In the Technology as solution/problem article, I was struck with the low percentage of career wages available in high tech occupations.
Looks like the data is a little old ("...created between now and 1995..."), but if our film we watched before spring break is any indicator, not much has changed. The young man who worked at HP is a perfect example. He made next to nothing working for a subcontractor (Manpower), while the former hippie dude in the office made big time 'bling' (sorry about that).
Fifty years ago, in the era of the living wage factory worker, someone on the assembly line, thanks to a political climate more favorable to organized workers, the New Deal and significant investment in capital, research and development, someone like the young Manpower/HP worker could earn enough to buy home (or perhaps a condo in the Bay area) and save enough for his kids to go on to higher education.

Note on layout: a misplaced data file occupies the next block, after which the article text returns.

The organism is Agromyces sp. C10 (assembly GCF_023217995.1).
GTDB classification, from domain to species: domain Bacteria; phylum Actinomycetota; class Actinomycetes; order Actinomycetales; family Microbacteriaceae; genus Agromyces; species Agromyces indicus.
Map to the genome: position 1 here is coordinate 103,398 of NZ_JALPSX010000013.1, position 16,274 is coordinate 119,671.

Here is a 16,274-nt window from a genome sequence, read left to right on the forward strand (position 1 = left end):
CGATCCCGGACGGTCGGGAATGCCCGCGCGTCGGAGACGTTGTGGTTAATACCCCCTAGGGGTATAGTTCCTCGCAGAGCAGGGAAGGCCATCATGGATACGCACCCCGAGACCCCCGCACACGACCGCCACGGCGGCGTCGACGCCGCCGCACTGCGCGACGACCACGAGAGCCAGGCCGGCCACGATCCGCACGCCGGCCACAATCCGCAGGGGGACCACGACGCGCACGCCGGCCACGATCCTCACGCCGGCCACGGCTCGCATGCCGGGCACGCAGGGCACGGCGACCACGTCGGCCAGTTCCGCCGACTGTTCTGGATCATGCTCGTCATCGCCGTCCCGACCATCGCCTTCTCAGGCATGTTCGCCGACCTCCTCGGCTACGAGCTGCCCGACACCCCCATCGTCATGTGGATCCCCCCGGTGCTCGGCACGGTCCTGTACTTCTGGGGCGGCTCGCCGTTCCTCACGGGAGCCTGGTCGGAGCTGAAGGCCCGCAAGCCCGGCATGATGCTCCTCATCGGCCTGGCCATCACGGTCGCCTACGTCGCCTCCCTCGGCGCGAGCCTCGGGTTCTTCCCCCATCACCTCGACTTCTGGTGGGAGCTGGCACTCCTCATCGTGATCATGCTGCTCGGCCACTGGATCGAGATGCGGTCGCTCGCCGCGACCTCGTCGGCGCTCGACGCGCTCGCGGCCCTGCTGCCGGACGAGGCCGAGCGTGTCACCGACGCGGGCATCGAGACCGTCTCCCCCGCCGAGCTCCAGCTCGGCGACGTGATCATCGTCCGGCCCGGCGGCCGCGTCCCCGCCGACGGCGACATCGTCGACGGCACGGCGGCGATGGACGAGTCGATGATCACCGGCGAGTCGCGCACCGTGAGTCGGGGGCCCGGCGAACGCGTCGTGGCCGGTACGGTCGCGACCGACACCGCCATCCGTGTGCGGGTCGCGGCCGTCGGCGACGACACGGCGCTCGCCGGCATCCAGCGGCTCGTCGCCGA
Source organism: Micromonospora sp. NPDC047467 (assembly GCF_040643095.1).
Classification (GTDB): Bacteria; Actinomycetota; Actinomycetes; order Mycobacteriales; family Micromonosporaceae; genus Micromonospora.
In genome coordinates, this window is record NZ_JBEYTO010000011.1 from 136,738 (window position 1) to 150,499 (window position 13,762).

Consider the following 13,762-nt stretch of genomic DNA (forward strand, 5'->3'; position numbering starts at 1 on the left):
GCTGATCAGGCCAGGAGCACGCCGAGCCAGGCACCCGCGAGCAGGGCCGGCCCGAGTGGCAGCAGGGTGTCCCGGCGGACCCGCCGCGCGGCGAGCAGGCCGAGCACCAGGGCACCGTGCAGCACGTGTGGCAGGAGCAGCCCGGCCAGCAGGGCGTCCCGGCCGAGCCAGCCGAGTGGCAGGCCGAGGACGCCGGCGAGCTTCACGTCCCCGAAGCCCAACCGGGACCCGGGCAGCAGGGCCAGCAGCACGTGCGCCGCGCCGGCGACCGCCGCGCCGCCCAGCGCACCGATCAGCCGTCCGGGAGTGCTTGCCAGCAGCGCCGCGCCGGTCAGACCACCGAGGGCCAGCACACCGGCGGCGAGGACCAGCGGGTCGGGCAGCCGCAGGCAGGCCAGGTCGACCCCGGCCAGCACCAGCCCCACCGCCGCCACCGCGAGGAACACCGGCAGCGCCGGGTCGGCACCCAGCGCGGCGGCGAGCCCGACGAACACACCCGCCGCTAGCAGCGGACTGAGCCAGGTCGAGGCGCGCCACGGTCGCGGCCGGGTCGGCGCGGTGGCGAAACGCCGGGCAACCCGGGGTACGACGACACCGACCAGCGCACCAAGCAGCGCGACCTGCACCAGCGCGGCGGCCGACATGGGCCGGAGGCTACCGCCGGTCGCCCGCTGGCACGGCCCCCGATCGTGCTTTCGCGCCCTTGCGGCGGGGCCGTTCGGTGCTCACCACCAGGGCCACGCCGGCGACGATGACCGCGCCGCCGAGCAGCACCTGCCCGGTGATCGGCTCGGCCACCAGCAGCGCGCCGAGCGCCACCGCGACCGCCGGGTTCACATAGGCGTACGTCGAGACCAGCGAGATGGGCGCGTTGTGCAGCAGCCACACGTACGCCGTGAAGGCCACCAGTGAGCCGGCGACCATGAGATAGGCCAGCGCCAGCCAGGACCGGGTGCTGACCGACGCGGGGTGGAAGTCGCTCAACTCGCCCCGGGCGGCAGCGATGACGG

Wouldn't HP have more customers for their products if they paid a living wage and if they sent lobbyists to Washington to enforce better labor standards so that the competition couldn't cut costs by paying less for longer hours in less safe conditions?
I know the rapid change of the computer industry doesn't favor long range planning, but anyone can see that this low wage, no benefits work force is not sustainable for long-term competitiveness. What's more, it's immoral.